This week representatives from 22 countries – including from France, Russia and the USA – have visited military sites in the UK as part of steps to increase transparency and to reduce the risk of misunderstanding or miscalculation regarding the UK’s military activity.
Representatives – from participating states of the Organisation for Security and Co-operation in Europe (OSCE) – have been to 16 Air Assault Brigade in Colchester and RAF Marham in in Norfolk. The programme also included a day at RAF Lakenheath, hosted by the USA.
The visitors, largely arms control experts, were given the opportunity to see front line units operating the latest equipment and platforms including air assault demonstrations and the F35 Lightning.
The visit is intended to promote mutual trust and transparency, and allows participating states to verify that there are no undeclared military capabilities or activities of concern.
Defence Minister Baroness Goldie said:
We can reduce the risk of mistakes and strengthen Euro-Atlantic security by increasing military transparency. In so doing we reinforce the European security order which has benefited the UK – and kept our country safe and prosperous – for decades.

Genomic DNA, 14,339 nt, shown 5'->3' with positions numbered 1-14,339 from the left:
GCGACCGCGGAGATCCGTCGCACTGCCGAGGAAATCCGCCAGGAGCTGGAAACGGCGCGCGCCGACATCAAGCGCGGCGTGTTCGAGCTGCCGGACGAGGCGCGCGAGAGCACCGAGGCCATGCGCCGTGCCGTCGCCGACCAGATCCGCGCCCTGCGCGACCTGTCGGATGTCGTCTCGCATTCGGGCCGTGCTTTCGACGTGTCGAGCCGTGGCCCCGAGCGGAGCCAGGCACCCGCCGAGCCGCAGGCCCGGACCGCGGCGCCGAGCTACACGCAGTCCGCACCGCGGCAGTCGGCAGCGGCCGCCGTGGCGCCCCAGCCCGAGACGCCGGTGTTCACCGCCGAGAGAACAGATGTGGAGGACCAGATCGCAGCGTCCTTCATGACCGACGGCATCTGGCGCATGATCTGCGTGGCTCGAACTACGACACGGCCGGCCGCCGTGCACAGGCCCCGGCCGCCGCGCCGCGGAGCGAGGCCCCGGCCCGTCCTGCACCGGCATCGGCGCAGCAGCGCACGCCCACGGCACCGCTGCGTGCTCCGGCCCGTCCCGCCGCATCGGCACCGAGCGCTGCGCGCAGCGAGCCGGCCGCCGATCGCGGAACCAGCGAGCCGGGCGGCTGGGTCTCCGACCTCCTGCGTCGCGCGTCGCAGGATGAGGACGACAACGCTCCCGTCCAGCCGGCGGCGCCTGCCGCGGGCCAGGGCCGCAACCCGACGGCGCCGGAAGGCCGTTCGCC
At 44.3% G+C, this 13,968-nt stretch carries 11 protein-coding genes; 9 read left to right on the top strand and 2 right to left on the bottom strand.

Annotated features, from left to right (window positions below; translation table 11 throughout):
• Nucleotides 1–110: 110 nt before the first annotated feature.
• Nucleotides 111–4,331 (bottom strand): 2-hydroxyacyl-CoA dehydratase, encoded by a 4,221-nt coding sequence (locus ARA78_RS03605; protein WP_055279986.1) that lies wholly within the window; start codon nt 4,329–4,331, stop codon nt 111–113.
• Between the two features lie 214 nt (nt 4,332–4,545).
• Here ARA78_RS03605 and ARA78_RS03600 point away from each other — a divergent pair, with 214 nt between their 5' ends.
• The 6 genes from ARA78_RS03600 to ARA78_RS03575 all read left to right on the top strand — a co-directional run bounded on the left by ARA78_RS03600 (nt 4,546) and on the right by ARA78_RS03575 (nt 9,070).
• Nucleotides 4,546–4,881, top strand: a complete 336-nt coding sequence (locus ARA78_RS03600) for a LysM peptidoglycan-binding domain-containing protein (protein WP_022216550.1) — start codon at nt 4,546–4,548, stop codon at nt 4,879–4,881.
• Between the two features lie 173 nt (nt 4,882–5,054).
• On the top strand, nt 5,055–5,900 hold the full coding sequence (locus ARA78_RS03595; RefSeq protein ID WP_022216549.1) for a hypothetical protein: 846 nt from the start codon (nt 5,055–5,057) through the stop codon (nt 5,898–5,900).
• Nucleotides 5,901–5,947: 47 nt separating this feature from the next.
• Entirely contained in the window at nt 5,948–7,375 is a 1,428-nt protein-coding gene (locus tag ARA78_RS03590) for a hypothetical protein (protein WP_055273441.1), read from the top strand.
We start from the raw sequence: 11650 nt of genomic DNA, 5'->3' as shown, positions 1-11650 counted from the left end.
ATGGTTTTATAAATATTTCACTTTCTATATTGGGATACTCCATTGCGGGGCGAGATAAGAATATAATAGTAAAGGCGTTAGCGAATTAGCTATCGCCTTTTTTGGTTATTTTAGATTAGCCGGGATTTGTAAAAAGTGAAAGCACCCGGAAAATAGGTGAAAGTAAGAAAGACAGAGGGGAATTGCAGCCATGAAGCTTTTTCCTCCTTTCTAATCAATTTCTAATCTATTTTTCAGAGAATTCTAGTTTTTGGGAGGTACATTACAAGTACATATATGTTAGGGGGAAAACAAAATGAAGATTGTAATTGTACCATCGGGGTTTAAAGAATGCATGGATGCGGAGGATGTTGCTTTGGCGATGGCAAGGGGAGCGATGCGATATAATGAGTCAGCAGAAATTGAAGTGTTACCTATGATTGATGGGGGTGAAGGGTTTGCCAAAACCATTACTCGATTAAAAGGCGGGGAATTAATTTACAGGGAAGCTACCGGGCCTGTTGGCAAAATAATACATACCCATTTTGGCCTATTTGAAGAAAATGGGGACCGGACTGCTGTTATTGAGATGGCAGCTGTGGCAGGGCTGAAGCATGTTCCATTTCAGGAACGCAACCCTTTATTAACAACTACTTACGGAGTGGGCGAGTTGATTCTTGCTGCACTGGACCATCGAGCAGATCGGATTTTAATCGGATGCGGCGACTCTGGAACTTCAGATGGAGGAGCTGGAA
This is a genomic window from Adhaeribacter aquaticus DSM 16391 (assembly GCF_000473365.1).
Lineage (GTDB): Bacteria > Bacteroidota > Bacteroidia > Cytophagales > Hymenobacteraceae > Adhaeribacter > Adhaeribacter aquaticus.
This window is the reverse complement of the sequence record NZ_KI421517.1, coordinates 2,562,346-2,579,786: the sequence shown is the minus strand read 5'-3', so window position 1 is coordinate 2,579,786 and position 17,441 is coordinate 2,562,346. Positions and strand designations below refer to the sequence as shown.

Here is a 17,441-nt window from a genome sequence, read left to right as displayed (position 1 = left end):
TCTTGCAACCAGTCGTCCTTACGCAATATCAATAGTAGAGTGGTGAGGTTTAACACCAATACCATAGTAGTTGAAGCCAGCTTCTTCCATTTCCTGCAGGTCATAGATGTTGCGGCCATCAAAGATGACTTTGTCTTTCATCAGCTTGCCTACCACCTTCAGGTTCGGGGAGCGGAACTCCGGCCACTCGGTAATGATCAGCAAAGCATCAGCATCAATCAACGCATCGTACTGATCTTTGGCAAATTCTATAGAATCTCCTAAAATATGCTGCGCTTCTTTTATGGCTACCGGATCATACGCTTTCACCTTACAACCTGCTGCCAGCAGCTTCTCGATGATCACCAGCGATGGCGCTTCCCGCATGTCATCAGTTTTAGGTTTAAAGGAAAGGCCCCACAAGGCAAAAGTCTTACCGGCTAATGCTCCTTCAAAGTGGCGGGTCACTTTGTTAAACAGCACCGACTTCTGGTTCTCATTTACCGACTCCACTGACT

The UK is unequivocally committed to the rules based international system, of which the OSCE is an important part, and that of course means always meeting our international obligations – whether it is hosting or visiting other countries.
The UK hosts such visits every five years, in accordance with the requirements of the Vienna Document – a political agreement between the 57 countries that make up the OSCE. The Vienna Document contains a set of confidence-building measures designed to provide assurances on military activities and facilitates dialogue between the militaries of those 57 countries. OSCE participating states are obliged to accept a number of visits and inspections by other members each year: the UK regularly conducts its own visits to military sites of fellow member states.
The OSCE is the world’s largest regional security organisation – with its genesis in the Cold War – and which includes the entirety of Europe, Russia, and North America. Representatives from the Joint Arms Control Implementation Group (JACIG) escorted the visitors throughout their time in the UK.